The USC Verdugo Hills Hospital has acquired a da Vinci Surgical System Robot for minimally invasive, robotic-assisted prostatectomies. Mike Nguyen, MD, MPH, associate professor of clinical urology, and Rene Sotelo, MD, professor of clinical urology at Keck Medicine of USC, will be on-site to perform the surgeries. The hospital performed its first robotic prostatectomy on Jan. 28 and has two more procedures scheduled in February.

“The USC Institute of Urology is a pioneer in robotic surgery, and we are thrilled to offer our patients at Verdugo Hills this cutting-edge treatment option,” Nguyen said. “Our commitment to personalized care using the most innovative practices is what makes the USC Institute of Urology a leader in the treatment of prostate cancer.”

The da Vinci Surgical System, manufactured by Intuitive Surgical, Inc., offers patients a treatment option that often results in incisions of less than one inch, less pain and medication, minimal scarring, reduced bleeding, shorter hospital stays and decreased recovery time as compared to traditional prostatectomies.

The surgeon is in complete control of the device throughout the prostatectomy. The surgical system includes a three-dimensional, high-definition view inside the patient, which the surgeon uses to guide wristed, robotic instruments that bend and rotate with greater range than the human hand. This results in improved vision, precision and control over procedures performed by hand by even the most meticulous surgeon.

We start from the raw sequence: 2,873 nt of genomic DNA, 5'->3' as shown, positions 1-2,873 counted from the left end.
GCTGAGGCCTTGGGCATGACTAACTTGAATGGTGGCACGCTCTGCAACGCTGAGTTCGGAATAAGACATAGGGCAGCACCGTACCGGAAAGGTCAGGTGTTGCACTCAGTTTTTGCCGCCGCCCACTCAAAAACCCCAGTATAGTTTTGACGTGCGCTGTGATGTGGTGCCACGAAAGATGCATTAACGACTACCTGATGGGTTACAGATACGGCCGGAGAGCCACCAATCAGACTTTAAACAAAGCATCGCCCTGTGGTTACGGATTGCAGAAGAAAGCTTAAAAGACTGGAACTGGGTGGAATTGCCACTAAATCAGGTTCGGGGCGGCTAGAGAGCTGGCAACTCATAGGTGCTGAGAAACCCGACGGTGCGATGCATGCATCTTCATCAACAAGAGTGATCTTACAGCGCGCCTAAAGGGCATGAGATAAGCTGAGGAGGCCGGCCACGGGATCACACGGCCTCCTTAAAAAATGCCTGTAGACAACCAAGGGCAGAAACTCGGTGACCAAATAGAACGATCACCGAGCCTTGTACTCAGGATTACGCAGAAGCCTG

Urologists at Keck Medical Center of USC perform more robotic surgeries than any other hospital on the West Coast. Inderbir Gill, MD, founding executive director of the USC Institute of Urology, was among the first surgeons in the country to perform a robotic-assisted prostatectomy with the da Vinci system in the late 1990s. Keck Medical Center’s status as a university-based medical center has attracted a number of surgeons and physicians looking to be trained in robotic-assisted surgery.

“The capabilities of the da Vinci robotic surgical system, while impressive, are only as effective as the surgeon driving the machine,” Gill said. “Patients at USC Verdugo Hills can rest assured that not only do they have access to the most sophisticated medical devices, but also the most sophisticated medical minds and the most skilled surgical hands.”

— Mary Dacuma